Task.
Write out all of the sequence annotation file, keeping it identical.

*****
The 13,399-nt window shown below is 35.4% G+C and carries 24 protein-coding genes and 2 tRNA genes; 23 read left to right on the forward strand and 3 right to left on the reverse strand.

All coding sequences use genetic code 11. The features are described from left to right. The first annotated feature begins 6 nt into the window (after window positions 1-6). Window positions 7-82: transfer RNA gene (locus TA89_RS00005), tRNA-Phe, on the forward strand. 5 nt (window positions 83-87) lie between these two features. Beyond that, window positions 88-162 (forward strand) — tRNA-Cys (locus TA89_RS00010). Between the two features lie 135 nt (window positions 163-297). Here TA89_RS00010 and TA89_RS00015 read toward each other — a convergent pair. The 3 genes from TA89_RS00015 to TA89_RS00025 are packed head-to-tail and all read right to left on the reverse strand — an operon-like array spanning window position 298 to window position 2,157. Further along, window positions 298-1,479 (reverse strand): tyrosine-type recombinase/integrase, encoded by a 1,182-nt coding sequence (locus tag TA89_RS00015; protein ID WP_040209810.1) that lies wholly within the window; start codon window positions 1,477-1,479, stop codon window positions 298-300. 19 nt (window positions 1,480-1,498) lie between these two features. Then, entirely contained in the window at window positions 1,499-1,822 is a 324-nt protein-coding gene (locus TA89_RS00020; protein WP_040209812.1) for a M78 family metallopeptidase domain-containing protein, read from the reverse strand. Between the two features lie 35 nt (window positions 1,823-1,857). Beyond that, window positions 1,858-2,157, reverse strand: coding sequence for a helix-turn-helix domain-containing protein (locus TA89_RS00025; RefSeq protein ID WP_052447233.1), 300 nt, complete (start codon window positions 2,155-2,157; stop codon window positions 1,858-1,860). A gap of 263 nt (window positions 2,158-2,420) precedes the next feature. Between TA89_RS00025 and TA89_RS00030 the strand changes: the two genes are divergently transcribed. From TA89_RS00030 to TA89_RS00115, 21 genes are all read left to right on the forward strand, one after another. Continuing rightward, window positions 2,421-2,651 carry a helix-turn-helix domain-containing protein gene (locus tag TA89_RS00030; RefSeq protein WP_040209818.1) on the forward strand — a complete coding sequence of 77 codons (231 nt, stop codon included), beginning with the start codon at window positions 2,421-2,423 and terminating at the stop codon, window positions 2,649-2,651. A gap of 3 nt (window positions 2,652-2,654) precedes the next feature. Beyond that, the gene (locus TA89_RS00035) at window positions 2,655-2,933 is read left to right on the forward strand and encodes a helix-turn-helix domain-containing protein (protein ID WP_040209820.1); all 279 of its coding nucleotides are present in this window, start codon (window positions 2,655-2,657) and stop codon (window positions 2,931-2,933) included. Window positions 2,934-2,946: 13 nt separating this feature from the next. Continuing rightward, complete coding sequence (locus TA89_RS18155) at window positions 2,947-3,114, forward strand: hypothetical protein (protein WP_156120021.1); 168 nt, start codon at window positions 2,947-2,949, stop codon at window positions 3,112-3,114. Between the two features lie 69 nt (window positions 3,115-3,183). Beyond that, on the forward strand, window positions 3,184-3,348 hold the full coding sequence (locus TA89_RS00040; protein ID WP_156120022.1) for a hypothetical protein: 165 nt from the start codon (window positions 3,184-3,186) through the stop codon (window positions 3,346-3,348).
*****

The 13,399-nt window shown below is 35.4% G+C and carries 24 protein-coding genes and 2 tRNA genes; 23 read left to right on the forward strand and 3 right to left on the reverse strand.

All coding sequences use genetic code 11. The features are described from left to right. The first annotated feature begins 6 nt into the window (after window positions 1-6). Window positions 7-82: transfer RNA gene (locus TA89_RS00005), tRNA-Phe, on the forward strand. 5 nt (window positions 83-87) lie between these two features. Beyond that, window positions 88-162 (forward strand) — tRNA-Cys (locus TA89_RS00010). Between the two features lie 135 nt (window positions 163-297). Here TA89_RS00010 and TA89_RS00015 read toward each other — a convergent pair. The 3 genes from TA89_RS00015 to TA89_RS00025 are packed head-to-tail and all read right to left on the reverse strand — an operon-like array spanning window position 298 to window position 2,157. Further along, window positions 298-1,479 (reverse strand): tyrosine-type recombinase/integrase, encoded by a 1,182-nt coding sequence (locus tag TA89_RS00015; protein ID WP_040209810.1) that lies wholly within the window; start codon window positions 1,477-1,479, stop codon window positions 298-300. 19 nt (window positions 1,480-1,498) lie between these two features. Then, entirely contained in the window at window positions 1,499-1,822 is a 324-nt protein-coding gene (locus TA89_RS00020; protein WP_040209812.1) for a M78 family metallopeptidase domain-containing protein, read from the reverse strand. Between the two features lie 35 nt (window positions 1,823-1,857). Beyond that, window positions 1,858-2,157, reverse strand: coding sequence for a helix-turn-helix domain-containing protein (locus TA89_RS00025; RefSeq protein ID WP_052447233.1), 300 nt, complete (start codon window positions 2,155-2,157; stop codon window positions 1,858-1,860). A gap of 263 nt (window positions 2,158-2,420) precedes the next feature. Between TA89_RS00025 and TA89_RS00030 the strand changes: the two genes are divergently transcribed. From TA89_RS00030 to TA89_RS00115, 21 genes are all read left to right on the forward strand, one after another. Continuing rightward, window positions 2,421-2,651 carry a helix-turn-helix domain-containing protein gene (locus tag TA89_RS00030; RefSeq protein WP_040209818.1) on the forward strand — a complete coding sequence of 77 codons (231 nt, stop codon included), beginning with the start codon at window positions 2,421-2,423 and terminating at the stop codon, window positions 2,649-2,651. A gap of 3 nt (window positions 2,652-2,654) precedes the next feature. Beyond that, the gene (locus TA89_RS00035) at window positions 2,655-2,933 is read left to right on the forward strand and encodes a helix-turn-helix domain-containing protein (protein ID WP_040209820.1); all 279 of its coding nucleotides are present in this window, start codon (window positions 2,655-2,657) and stop codon (window positions 2,931-2,933) included. Window positions 2,934-2,946: 13 nt separating this feature from the next. Continuing rightward, complete coding sequence (locus TA89_RS18155) at window positions 2,947-3,114, forward strand: hypothetical protein (protein WP_156120021.1); 168 nt, start codon at window positions 2,947-2,949, stop codon at window positions 3,112-3,114. Between the two features lie 69 nt (window positions 3,115-3,183). Beyond that, on the forward strand, window positions 3,184-3,348 hold the full coding sequence (locus TA89_RS00040; protein ID WP_156120022.1) for a hypothetical protein: 165 nt from the start codon (window positions 3,184-3,186) through the stop codon (window positions 3,346-3,348).